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Petty Officer 1st Class Otto Giron is a medical advisor with the Embedded Partnership Team, Combat Logistics Battalion 5, 1st Marine Logistics Group (Forward). As part of the EPT, Giron works daily with soldiers of the 5th Kandak, 1st Brigade, Afghan National Army.

Photo by Sgt. Michele Watson

Corpsman advises Afghan National Army

7 Jun 2012 | Sgt. Michele Watson

At six months old, Petty Officer 1st Class Otto Giron was left with his older sister and grandmother in his home country of Guatemala while his mother went to America to build a better life for her family.

After four years, she was finally able to send for her children, and Giron spent the rest of his childhood growing up in America. The years flew by, and as high school graduation approached, Giron knew he needed to figure out what to do with his life.

“I was looking for direction,” said Giron, the medical advisor with the Combat Logistics Battalion 5 Embedded Partnering Team. “I knew I didn’t want to go to college. I wanted to be led, so I signed up.”

Although the original plan was to just serve four years, the Navy lifestyle Giron experienced had him hooked.

“Once I joined it just consumed me,” said Giron, 33, a native of Colton, Calif. “The Navy has become a part of who I am.”

As an advanced X-ray technician, Giron has helped with multiple complex surgeries for wounded Marines and sailors throughout his career. After serving two deployments in Iraq, he saw many service members who had been hit with improvised explosive devices. These experiences showed him how important his job was.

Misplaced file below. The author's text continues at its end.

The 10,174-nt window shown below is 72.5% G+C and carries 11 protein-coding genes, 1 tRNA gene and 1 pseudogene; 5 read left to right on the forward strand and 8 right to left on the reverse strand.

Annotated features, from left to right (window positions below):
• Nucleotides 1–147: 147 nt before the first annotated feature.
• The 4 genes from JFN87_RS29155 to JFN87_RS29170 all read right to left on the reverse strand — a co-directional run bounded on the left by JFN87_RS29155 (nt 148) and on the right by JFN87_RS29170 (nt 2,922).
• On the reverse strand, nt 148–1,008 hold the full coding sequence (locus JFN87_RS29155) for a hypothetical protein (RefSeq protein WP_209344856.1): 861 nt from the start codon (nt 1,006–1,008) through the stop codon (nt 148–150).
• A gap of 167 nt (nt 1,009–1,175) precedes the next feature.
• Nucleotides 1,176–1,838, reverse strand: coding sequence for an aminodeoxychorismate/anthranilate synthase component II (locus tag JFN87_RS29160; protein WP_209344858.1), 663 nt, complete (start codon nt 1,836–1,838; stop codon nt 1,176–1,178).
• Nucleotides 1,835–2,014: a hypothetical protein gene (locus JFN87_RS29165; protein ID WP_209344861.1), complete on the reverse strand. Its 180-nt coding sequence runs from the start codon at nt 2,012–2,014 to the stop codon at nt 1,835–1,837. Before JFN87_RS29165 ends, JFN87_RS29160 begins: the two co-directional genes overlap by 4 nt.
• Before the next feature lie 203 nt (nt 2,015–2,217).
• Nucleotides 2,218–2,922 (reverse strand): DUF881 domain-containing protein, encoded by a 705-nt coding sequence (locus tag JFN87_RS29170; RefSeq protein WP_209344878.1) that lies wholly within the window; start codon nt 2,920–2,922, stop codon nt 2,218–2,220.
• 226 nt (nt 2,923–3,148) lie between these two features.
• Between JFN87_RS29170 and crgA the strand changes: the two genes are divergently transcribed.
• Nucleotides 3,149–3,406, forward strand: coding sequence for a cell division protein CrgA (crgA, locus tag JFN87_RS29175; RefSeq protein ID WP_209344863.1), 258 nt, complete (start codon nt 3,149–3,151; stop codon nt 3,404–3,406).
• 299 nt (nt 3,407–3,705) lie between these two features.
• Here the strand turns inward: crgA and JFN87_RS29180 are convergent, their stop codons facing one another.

“I’m a high school graduate, and I’m providing these doctors who have had 12 years of college with the images they look at to see how they are going to [operate] and significantly impact their life,” Giron said.

Fifteen years after first enlisting, Giron is currently serving in Afghanistan on his third combat tour. As part of the EPT, Giron works with soldiers of the 5th Kandak, 1st Brigade, Afghan National Army at Camp Garmser.

“I feel fortunate that I have the opportunity to pass on the knowledge that I have learned throughout my career and can now teach it to members of a partnering nation,” said Giron. “’I hope in turn it helps me grow and improve as a sailor myself.”

Giron works daily with the medical team of the 5th Kandak increasing the soldiers’ medical knowledge and supporting combat life saving courses.

“In the end I guess I became part of something greater than myself and that’s really the reward for me.”


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